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Tuesday, February 28, 2012

Guidelines for CA Associations and Nonprofits Regarding Exempt vs Non Exempt Employees

One of the most difficult and important assessments an employer must make is whether an employee is exempt or non-exempt from wage and hour laws.

Wage and hour laws exist at both the Federal and California level.  Employers are required to comply with BOTH sets of laws.  However, California wage and hour laws are, for the most part, more onerous than Federal wage and hour laws.  Consequently, compliance with California wage and hour laws will almost always ensure compliance with Federal wage and hour laws.

California wage and hour laws are administered by the Industrial Wage and Hour Commission (IWC), which issues Wage Orders.  The applicable actual wage order for associations is almost always Wage Order #4.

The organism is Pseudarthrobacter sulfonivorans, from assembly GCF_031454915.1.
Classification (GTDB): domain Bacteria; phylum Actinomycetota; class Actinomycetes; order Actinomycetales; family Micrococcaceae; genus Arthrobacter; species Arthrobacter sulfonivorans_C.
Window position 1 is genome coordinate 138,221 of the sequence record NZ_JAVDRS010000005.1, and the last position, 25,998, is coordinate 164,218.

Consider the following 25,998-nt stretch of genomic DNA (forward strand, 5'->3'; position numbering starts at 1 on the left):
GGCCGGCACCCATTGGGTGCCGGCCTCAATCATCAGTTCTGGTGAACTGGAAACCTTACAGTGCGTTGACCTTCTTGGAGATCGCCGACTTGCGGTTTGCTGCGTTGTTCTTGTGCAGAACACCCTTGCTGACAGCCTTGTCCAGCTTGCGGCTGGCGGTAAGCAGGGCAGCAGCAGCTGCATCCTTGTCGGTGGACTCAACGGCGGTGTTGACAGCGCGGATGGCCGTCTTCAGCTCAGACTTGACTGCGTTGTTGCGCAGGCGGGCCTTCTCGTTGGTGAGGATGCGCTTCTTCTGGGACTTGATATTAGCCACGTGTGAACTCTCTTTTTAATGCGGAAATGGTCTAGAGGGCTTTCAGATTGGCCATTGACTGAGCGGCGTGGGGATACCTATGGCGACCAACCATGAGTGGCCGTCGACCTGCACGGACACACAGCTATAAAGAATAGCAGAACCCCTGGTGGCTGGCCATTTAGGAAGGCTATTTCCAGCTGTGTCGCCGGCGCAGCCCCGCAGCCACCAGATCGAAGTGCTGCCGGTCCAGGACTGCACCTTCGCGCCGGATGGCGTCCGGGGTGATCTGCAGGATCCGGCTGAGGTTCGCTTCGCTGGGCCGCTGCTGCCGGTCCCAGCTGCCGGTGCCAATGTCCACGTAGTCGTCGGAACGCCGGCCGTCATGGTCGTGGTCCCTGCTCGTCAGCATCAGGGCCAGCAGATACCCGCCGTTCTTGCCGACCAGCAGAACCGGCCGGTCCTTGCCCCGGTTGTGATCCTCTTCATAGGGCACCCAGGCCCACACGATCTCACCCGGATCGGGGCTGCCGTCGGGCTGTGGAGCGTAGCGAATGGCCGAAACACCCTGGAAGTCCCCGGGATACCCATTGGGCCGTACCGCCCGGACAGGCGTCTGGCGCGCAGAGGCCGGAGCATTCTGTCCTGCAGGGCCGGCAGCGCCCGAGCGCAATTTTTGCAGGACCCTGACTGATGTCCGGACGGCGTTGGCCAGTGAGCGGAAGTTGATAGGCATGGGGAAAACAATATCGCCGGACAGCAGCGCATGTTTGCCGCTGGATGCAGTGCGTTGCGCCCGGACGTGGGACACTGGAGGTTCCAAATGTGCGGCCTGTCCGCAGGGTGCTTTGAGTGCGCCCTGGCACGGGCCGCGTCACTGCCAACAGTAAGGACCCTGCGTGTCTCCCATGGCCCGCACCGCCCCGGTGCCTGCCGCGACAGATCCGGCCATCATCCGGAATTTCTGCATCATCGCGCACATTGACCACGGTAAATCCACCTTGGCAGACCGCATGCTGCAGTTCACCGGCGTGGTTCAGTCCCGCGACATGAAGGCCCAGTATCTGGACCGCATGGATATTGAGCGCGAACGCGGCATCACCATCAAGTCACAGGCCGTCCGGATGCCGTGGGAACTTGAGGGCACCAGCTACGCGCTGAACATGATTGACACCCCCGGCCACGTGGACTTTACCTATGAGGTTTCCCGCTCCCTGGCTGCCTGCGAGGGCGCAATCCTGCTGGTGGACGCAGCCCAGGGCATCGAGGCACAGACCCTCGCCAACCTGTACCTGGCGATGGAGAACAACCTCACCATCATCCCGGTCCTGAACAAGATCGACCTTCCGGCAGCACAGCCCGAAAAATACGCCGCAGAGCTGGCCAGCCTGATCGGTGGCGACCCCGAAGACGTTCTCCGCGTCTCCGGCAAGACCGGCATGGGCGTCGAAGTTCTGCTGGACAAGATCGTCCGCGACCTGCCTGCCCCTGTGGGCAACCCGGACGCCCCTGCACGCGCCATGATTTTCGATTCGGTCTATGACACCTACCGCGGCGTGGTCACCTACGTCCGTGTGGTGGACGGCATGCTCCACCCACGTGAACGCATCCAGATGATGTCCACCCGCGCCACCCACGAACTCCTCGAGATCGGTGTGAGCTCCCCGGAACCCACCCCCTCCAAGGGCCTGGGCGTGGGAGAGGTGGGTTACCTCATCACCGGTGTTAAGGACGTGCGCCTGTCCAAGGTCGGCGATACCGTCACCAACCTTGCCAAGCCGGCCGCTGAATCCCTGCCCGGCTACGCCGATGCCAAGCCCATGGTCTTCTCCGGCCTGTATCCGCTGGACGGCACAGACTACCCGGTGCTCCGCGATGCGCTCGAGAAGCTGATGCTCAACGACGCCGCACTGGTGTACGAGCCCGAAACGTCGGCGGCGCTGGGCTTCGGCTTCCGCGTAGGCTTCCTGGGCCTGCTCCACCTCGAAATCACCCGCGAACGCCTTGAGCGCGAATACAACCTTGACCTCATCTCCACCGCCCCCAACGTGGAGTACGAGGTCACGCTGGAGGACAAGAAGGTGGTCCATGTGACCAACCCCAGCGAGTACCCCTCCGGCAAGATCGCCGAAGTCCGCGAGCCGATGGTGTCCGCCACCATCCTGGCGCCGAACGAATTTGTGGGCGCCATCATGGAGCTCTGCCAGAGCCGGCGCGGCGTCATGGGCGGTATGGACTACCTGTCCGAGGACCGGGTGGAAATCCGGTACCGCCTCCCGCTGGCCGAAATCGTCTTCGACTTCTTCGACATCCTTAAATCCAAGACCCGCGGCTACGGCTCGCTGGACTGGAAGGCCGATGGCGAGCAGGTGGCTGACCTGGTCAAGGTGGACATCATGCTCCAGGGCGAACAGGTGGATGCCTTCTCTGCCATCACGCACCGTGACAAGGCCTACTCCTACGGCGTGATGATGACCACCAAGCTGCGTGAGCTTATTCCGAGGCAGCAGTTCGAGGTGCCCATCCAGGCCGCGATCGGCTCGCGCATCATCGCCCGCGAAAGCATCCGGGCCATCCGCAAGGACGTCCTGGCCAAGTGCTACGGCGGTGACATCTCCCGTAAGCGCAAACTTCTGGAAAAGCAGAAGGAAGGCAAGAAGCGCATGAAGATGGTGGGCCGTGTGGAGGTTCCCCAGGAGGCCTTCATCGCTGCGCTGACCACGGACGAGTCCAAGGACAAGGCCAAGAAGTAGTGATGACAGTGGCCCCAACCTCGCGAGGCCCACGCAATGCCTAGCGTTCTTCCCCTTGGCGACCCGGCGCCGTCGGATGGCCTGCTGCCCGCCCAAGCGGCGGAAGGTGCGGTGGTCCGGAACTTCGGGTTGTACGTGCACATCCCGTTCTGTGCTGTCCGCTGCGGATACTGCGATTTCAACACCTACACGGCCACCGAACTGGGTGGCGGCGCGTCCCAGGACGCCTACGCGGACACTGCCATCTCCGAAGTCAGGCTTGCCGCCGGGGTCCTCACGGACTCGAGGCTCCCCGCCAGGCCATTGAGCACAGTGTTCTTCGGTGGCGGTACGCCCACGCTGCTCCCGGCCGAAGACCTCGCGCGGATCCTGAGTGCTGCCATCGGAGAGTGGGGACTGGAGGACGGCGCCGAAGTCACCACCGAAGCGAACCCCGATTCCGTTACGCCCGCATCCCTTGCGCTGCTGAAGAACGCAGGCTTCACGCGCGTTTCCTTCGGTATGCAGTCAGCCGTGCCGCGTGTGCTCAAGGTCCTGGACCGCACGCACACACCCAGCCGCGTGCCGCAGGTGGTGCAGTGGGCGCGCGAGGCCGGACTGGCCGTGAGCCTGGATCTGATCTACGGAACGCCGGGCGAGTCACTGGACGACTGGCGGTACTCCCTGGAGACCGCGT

Steps to Proper Classification of Employees

1. Clarify the detailed job requirements and functions of the position
2. Identify the appropriate wage order; review
3. Identify the correct category of the position (executive, administrative, professional), review
4. Determine whether all of the Wage Order exemption requirements are met

Wage Order #4

The following outline pertains to the Administrative Exemption rules:
  • A person employed in an administrative capacity means any employee:
  • Whose duties and responsibilities involve either:
  • The performance of office or non-manual work directly related to management policies or general business operations of his or her employer or his or her employer's customers, or
  • The performance of functions in the administration of a school system, or educational establishment or institution, or of a department or subdivision thereof, in work directly related to the academic instruction or training carried on therein; and
  • Who customarily and regularly exercised discretion and independent judgment; and